Demonstrating Exploitation

A Latino activist group has gained largely positive media coverage for organizing student walkouts to protest government social policies. But how admirable is it, really, to endanger young children for political purposes?

Jose Luis and Belen Trigueros, two Olin leaders from San Francisco, say they'd given the school district a deadline to produce a memo that halted walkout-related disciplinary actions. They say the school district's failure to give them such a memo led to the takeover of Chou's office.

Actually, though, the school district did what it promised to do at the school board meeting. Rojas issued a memo, dated the day after the meeting, asking his staff to investigate matters raised by Olin protesters. Two weeks later, his staff concluded that, Olin's claims notwithstanding, no formal suspensions had been issued.

Olin has protested against Proposition 184, the state's three-felonies-and-you're-in-prison-for-life ballot measure; Proposition 187, which disqualifies illegal immigrants from receiving most social services; and Proposition 227, which outlaws bilingual education. Over the years, high schools in San Francisco, Oakland, Daly City, Pittsburg, and Concord have yielded to the group's demands to institute ethnic studies programs. In some cases, the schools have even used an ethnic studies curriculum put together by the youth organizers themselves.

It is clear that the positions taken by Olin on these issues have wide support in the generally liberal San Francisco Bay Area. But it seems just as clear that the group's tactics are encouraging ever-younger students -- students who can have only the dimmest appreciation of the policy questions involved -- to skip school and travel long distances, without the prior approval of parents or teachers. At the least, these sudden disappearances of students cause parents and teachers real and unnecessary heartache. If a student engaged in such a protest is seriously injured or killed, that heartache may well be accompanied by civil litigation and/or criminal prosecution.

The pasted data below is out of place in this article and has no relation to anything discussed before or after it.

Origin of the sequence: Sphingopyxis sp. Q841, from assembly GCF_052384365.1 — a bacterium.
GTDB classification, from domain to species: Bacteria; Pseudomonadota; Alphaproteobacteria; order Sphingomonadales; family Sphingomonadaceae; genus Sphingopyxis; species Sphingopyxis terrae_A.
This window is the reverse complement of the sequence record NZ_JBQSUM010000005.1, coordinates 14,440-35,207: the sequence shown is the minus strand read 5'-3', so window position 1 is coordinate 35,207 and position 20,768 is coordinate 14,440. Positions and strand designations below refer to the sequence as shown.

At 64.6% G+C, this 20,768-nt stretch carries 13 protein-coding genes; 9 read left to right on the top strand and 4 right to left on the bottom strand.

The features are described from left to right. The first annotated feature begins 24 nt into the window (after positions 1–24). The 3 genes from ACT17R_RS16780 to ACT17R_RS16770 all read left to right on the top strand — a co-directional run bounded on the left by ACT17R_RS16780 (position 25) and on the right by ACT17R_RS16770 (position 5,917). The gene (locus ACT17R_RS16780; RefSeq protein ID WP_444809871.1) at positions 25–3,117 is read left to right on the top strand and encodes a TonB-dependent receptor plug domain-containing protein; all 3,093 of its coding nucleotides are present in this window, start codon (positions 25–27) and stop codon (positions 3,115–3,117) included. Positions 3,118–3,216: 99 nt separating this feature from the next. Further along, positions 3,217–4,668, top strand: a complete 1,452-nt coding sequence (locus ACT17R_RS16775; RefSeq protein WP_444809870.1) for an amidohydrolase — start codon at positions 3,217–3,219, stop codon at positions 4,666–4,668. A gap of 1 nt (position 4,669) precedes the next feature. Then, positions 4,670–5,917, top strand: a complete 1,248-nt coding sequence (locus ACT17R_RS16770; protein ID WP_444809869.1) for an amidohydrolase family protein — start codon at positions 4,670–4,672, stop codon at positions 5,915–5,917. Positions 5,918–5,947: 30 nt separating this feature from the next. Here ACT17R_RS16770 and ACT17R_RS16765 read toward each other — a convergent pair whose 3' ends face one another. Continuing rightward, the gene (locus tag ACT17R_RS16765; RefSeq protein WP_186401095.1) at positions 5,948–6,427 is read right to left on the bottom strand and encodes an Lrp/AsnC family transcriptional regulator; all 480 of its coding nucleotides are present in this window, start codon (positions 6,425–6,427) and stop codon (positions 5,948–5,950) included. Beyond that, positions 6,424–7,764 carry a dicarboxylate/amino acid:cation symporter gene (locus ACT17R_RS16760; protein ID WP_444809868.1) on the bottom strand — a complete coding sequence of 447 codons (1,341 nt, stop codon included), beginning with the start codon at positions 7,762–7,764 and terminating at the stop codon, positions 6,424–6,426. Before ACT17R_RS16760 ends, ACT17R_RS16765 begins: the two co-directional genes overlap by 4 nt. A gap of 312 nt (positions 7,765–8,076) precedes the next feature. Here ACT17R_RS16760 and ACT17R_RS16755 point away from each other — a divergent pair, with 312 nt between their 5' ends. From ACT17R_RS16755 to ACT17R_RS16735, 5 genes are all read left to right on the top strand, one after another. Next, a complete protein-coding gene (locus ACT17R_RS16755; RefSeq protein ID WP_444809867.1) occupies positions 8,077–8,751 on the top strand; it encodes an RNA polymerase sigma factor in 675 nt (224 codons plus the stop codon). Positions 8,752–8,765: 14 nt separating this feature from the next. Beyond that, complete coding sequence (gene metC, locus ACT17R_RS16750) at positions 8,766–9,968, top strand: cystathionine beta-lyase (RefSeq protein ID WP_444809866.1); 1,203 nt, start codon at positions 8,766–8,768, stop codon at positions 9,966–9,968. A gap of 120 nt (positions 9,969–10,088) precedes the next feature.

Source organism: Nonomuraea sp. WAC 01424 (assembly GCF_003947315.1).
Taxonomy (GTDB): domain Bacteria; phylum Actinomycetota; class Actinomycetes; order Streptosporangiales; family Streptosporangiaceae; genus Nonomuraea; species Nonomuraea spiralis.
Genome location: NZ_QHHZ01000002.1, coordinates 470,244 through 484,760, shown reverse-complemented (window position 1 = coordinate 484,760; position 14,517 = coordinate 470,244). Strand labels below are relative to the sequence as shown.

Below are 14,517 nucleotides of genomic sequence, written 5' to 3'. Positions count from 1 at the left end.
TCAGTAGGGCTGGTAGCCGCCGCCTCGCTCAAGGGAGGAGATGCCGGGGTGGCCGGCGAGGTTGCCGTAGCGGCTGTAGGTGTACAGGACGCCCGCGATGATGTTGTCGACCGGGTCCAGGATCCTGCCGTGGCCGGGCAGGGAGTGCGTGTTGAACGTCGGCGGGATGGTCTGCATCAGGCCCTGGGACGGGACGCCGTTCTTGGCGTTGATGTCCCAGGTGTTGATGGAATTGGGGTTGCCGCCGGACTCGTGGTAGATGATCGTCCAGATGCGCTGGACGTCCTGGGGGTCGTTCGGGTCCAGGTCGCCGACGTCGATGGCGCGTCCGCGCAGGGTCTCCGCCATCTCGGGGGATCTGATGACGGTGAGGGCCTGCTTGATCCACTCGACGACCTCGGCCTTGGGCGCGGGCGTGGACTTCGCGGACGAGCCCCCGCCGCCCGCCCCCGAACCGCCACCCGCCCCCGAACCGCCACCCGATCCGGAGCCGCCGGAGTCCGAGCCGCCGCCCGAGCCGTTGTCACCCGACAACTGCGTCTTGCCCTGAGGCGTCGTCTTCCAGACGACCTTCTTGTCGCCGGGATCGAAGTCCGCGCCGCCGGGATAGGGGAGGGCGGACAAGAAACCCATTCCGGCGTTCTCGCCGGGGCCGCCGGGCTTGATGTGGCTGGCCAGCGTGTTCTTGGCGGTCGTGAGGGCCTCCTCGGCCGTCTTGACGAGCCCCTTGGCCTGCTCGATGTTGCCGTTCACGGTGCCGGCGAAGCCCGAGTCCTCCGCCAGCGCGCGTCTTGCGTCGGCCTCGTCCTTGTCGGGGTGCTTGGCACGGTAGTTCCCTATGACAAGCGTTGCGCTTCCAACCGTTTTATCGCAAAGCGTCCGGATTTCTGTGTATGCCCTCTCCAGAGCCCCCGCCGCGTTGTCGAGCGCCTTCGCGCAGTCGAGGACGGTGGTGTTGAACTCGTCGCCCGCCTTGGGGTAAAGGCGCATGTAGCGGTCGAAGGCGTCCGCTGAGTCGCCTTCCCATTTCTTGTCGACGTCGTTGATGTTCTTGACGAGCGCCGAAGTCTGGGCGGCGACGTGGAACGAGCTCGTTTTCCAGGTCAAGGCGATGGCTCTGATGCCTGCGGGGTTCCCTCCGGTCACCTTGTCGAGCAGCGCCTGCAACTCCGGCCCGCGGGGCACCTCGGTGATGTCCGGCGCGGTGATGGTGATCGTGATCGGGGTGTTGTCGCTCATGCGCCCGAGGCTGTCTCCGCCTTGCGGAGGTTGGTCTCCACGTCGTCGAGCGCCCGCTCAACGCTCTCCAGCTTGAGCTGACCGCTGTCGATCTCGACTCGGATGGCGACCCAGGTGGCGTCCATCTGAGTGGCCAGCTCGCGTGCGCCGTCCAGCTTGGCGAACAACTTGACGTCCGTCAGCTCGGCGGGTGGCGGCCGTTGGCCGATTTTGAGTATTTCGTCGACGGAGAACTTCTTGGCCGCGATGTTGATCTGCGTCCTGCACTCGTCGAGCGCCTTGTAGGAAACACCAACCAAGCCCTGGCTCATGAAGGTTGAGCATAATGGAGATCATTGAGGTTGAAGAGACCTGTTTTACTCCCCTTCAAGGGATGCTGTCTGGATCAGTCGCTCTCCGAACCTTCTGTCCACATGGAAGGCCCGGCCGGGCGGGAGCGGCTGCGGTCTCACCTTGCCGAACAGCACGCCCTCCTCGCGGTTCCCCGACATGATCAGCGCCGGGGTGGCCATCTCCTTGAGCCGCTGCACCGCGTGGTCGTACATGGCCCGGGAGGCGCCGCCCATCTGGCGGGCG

For all the adoring press Olin's multithousand-student rallies draw, the rallies themselves have produced relatively little, other than television spots that hold up the protesters as heroes for ... protesting. And for all the energy and passion put into Olin, many of its protests seem misinformed; much of its anger misplaced, or even a bit pathetic.

Thinking back to the day her office was taken over, Chou says she has no hard feelings toward the Olin organizers -- just pity. "The police asked me whether I wanted them arrested. I said no," Chou says. "I felt sorry for them. I think they are misled.

« Previous Page
My Voice Nation Help
Sort: Newest | Oldest

Around The Web

©2014 SF Weekly, LP, All rights reserved.